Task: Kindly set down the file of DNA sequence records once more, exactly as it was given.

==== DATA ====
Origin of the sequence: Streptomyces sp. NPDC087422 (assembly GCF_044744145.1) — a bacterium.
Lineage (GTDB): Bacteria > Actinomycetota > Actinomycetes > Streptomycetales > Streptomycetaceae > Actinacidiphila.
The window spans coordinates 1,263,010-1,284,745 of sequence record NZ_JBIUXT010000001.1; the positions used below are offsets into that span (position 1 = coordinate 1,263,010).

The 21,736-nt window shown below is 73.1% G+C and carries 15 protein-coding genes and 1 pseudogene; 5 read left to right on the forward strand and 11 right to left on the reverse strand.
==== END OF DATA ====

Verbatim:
Origin of the sequence: Streptomyces sp. NPDC087422 (assembly GCF_044744145.1) — a bacterium.
Lineage (GTDB): Bacteria > Actinomycetota > Actinomycetes > Streptomycetales > Streptomycetaceae > Actinacidiphila.
The window spans coordinates 1,263,010-1,284,745 of sequence record NZ_JBIUXT010000001.1; the positions used below are offsets into that span (position 1 = coordinate 1,263,010).

The 21,736-nt window shown below is 73.1% G+C and carries 15 protein-coding genes and 1 pseudogene; 5 read left to right on the forward strand and 11 right to left on the reverse strand.